Revolutionary recording artist and pioneering King of UK dancehall Daniel Molyneaux is on a mission to to tackle the overt homophobia towards gay men, which to this day still remains prevalent within the scene, both in Jamaica and globally, with the release of his new EP, Dance For Your Man.
Hailed as being the first ever LGBT dancehall anthem, the fiery urban/reggae-inspired bop packs undeniable punch, with Molyneaux’s charismatic delivery of the tracks witty and playful lyrics, reaffirming his plight to normalise the existence of LGBT people, through his music. Explaining the message and inspiration behind the track, Daniel says: “It represents expressing myself openly about who I am within a genre I both love and make, regardless of the homophobia that may historically exist in that same genre.”
As game changing body of work, diligently produced and purposefully released during LGBT History Month, the North London native explains the importance in the timing of the EP’s unveiling, adding: “LGBT History Month is so important as it shows the world how much we as LGBT people have gone through and continue to go through. It allows us to be thankful that things have gotten better, despite still having a long way to go.”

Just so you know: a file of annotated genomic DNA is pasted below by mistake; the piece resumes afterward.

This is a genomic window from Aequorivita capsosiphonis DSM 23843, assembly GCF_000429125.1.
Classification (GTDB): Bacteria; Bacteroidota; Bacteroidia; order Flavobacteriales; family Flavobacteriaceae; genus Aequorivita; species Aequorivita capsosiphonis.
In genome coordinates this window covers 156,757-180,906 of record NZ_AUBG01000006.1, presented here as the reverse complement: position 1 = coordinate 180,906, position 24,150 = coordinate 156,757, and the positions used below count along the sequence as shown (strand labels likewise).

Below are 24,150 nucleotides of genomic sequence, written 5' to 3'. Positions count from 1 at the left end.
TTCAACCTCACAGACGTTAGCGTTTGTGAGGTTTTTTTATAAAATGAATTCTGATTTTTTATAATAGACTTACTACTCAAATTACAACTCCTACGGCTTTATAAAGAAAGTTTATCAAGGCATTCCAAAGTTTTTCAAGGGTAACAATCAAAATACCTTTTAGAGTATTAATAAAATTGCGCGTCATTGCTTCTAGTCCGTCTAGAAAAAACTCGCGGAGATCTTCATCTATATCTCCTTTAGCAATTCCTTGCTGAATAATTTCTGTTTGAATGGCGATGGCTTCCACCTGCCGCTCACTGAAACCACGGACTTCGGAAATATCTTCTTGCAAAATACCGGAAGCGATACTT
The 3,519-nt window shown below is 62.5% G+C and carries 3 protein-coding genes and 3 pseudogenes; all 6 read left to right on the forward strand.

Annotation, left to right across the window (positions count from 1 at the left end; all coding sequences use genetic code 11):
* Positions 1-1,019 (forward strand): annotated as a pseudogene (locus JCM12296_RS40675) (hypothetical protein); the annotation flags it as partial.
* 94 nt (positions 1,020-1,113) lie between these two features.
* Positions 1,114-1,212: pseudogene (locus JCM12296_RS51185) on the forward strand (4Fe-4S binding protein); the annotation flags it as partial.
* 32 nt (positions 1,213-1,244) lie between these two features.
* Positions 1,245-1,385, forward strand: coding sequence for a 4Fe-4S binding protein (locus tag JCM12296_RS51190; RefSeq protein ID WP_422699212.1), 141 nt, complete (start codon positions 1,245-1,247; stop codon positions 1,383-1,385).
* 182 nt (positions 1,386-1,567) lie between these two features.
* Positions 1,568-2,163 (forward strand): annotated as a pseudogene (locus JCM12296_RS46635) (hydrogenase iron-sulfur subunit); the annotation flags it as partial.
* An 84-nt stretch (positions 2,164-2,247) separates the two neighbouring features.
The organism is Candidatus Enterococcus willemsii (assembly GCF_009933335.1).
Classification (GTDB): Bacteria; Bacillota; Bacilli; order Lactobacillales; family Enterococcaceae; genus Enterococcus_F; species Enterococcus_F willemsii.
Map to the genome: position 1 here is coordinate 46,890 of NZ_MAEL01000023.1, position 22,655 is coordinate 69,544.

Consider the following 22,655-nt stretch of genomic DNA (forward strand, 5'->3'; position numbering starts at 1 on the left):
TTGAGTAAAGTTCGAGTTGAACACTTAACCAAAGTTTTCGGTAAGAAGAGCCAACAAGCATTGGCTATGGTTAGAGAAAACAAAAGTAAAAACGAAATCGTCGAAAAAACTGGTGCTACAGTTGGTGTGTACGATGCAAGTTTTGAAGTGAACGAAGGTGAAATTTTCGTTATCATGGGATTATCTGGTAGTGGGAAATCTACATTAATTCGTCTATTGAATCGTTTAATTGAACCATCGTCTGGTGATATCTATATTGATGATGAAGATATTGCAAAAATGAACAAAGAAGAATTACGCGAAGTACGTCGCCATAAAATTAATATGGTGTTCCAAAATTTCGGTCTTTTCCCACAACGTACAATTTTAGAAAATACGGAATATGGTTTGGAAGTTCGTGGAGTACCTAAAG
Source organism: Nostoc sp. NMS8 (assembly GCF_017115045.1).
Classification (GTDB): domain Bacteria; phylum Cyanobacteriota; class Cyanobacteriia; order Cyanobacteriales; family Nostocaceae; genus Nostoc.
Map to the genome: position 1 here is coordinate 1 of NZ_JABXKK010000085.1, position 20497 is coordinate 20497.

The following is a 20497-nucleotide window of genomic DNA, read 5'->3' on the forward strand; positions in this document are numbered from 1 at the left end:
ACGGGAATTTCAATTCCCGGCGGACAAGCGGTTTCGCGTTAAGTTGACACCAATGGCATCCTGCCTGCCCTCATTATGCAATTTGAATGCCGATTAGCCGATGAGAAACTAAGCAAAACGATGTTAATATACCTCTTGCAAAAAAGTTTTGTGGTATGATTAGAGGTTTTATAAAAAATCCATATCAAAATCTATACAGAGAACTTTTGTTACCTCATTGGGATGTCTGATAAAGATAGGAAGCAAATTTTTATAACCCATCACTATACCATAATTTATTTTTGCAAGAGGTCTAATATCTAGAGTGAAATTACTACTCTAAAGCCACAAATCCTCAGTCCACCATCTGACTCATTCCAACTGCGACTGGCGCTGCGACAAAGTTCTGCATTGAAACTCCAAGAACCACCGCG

Listen to Dance For Your Man below:
Throughout the years, many of dancehall’s biggest stars have long been criticised for their explicit homophobia which still bubbles under the surface in 2021. Though these days, common slurs like ‘batty man’ and ‘chi chi man’ are mostly dubbed out of tracks, the cultural undercurrent is still clearly obvious.
Being of Jamaican descent, Daniel grew up naturally heavily influenced by Jamaican music. He now sees his mission to raise awareness to the prejudice that still exists, using his celebratory party anthems as an antidote to the homophobic rhetoric that dancehall still suffers from. Despite all this, he remains upbeat about the future and changing attitudes globally: “I just love dancehall music (the beats, the way it makes my body feel) and am so hurt that the genre I love has influenced the culture in such a negative way.” Molyneaux says. “Whist I never force what I do, I am a gay man who both loves and makes dancehall music and wants to use my music to change social attitudes.”